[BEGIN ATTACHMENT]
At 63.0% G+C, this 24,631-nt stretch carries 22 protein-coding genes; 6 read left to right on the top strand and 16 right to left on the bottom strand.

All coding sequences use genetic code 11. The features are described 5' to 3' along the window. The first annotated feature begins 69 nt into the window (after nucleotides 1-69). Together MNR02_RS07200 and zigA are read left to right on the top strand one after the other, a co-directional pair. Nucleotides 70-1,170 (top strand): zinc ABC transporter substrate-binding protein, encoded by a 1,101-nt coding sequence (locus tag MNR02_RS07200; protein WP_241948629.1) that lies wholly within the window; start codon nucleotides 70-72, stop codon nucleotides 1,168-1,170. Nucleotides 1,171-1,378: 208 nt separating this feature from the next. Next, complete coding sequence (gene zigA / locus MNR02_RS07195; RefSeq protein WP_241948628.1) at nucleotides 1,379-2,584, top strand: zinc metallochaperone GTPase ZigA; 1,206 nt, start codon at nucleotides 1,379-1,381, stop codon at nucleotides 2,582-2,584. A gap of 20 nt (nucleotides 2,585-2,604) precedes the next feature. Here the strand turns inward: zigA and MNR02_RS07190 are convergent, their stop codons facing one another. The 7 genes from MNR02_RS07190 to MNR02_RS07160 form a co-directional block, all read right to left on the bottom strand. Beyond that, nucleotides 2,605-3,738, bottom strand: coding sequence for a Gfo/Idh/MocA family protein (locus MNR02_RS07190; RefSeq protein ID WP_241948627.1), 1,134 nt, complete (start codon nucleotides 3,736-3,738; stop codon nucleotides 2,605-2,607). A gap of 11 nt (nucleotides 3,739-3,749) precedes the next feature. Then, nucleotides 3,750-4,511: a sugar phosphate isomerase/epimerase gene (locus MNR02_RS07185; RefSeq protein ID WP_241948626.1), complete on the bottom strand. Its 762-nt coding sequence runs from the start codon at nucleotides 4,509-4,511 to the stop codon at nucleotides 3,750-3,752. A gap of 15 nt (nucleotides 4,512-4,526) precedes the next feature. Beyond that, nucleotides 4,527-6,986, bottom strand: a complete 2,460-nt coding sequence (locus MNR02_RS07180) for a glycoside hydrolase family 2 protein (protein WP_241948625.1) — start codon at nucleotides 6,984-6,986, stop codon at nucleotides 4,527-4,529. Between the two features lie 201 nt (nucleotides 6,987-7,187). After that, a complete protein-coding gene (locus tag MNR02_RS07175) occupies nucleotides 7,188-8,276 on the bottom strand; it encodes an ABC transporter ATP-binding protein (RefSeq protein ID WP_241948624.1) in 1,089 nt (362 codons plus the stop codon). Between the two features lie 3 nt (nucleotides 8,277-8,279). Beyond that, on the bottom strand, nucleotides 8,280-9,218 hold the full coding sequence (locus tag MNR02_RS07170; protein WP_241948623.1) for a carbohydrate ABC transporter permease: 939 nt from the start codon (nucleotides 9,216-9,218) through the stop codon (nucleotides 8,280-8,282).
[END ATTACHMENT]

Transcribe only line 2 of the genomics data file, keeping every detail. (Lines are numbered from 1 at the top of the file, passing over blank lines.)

All coding sequences use genetic code 11. The features are described 5' to 3' along the window. The first annotated feature begins 69 nt into the window (after nucleotides 1-69). Together MNR02_RS07200 and zigA are read left to right on the top strand one after the other, a co-directional pair. Nucleotides 70-1,170 (top strand): zinc ABC transporter substrate-binding protein, encoded by a 1,101-nt coding sequence (locus tag MNR02_RS07200; protein WP_241948629.1) that lies wholly within the window; start codon nucleotides 70-72, stop codon nucleotides 1,168-1,170. Nucleotides 1,171-1,378: 208 nt separating this feature from the next. Next, complete coding sequence (gene zigA / locus MNR02_RS07195; RefSeq protein WP_241948628.1) at nucleotides 1,379-2,584, top strand: zinc metallochaperone GTPase ZigA; 1,206 nt, start codon at nucleotides 1,379-1,381, stop codon at nucleotides 2,582-2,584. A gap of 20 nt (nucleotides 2,585-2,604) precedes the next feature. Here the strand turns inward: zigA and MNR02_RS07190 are convergent, their stop codons facing one another. The 7 genes from MNR02_RS07190 to MNR02_RS07160 form a co-directional block, all read right to left on the bottom strand. Beyond that, nucleotides 2,605-3,738, bottom strand: coding sequence for a Gfo/Idh/MocA family protein (locus MNR02_RS07190; RefSeq protein ID WP_241948627.1), 1,134 nt, complete (start codon nucleotides 3,736-3,738; stop codon nucleotides 2,605-2,607). A gap of 11 nt (nucleotides 3,739-3,749) precedes the next feature. Then, nucleotides 3,750-4,511: a sugar phosphate isomerase/epimerase gene (locus MNR02_RS07185; RefSeq protein ID WP_241948626.1), complete on the bottom strand. Its 762-nt coding sequence runs from the start codon at nucleotides 4,509-4,511 to the stop codon at nucleotides 3,750-3,752. A gap of 15 nt (nucleotides 4,512-4,526) precedes the next feature. Beyond that, nucleotides 4,527-6,986, bottom strand: a complete 2,460-nt coding sequence (locus MNR02_RS07180) for a glycoside hydrolase family 2 protein (protein WP_241948625.1) — start codon at nucleotides 6,984-6,986, stop codon at nucleotides 4,527-4,529. Between the two features lie 201 nt (nucleotides 6,987-7,187). After that, a complete protein-coding gene (locus tag MNR02_RS07175) occupies nucleotides 7,188-8,276 on the bottom strand; it encodes an ABC transporter ATP-binding protein (RefSeq protein ID WP_241948624.1) in 1,089 nt (362 codons plus the stop codon). Between the two features lie 3 nt (nucleotides 8,277-8,279). Beyond that, on the bottom strand, nucleotides 8,280-9,218 hold the full coding sequence (locus tag MNR02_RS07170; protein WP_241948623.1) for a carbohydrate ABC transporter permease: 939 nt from the start codon (nucleotides 9,216-9,218) through the stop codon (nucleotides 8,280-8,282).